posted on Apr, 8 2003 @ 10:01 PM
Robert Fisk: Is there some element in the US military that wants to take out journalists?
09 April 2003
First the Americans killed the correspondent of al-Jazeera yesterday and wounded his cameraman. Then, within four hours, they attacked the Reuters
television bureau in Baghdad, killing one of its cameramen and a cameraman for Spain's Tele 5 channel and wounding four other members of the Reuters
Was it possible to believe this was an accident? Or was it possible that the right word for these killings ñ the first with a jet aircraft, the second
with an M1A1 Abrams tank ñ was murder? These were not, of course, the first journalists to die in the Anglo-American invasion of Iraq. Terry Lloyd of
ITV was shot dead by American troops in southern Iraq, who apparently mistook his car for an Iraqi vehicle. His crew are still missing. Michael Kelly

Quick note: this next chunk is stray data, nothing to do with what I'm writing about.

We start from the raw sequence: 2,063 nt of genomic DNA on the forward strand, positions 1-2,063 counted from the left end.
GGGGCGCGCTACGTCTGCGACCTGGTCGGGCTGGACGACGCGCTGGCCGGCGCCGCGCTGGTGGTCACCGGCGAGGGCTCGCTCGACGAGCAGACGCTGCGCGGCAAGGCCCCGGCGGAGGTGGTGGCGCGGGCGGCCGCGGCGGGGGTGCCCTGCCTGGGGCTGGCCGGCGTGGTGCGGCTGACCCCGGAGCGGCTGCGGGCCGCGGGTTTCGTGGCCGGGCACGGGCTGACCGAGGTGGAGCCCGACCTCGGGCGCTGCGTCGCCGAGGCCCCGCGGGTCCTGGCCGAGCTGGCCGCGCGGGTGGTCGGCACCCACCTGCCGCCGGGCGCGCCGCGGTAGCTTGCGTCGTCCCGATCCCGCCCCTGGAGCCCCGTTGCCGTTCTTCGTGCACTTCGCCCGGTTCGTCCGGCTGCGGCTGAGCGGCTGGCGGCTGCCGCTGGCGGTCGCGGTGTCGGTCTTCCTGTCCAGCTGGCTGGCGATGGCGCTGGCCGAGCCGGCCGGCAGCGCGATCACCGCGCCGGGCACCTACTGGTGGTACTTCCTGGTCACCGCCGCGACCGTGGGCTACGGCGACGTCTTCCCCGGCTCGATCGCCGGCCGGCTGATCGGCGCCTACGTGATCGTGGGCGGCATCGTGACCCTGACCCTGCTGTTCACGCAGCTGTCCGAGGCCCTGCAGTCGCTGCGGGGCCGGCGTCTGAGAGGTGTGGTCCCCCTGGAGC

of The Washington Post tragically drowned in a canal. Two journalists have died in Kurdistan. Two journalists ñ a German and a Spaniard ñ were killed
on Monday night at a US base in Baghdad, with two Americans, when an Iraqi missile exploded amid them.
And we should not forget the Iraqi civilians who are being killed and maimed by the hundred and who ñ unlike their journalist guests ñ cannot leave
the war and fly home. So the facts of yesterday should speak for themselves. Unfortunately for the Americans, they make it look very like murder.
The US jet turned to rocket al-Jazeera's office on the banks of the Tigris at 7.45am local time yesterday. The television station's chief
correspondent in Baghdad, Tariq Ayoub, a Jordanian-Palestinian, was on the roof with his second cameraman, an Iraqi called Zuheir, reporting a pitched
battle near the bureau between American and Iraqi troops. Mr Ayoub's colleague Maher Abdullah recalled afterwards that both men saw the plane fire
the rocket as it swooped toward their building, which is close to the Jumhuriya Bridge upon which two American tanks had just appeared.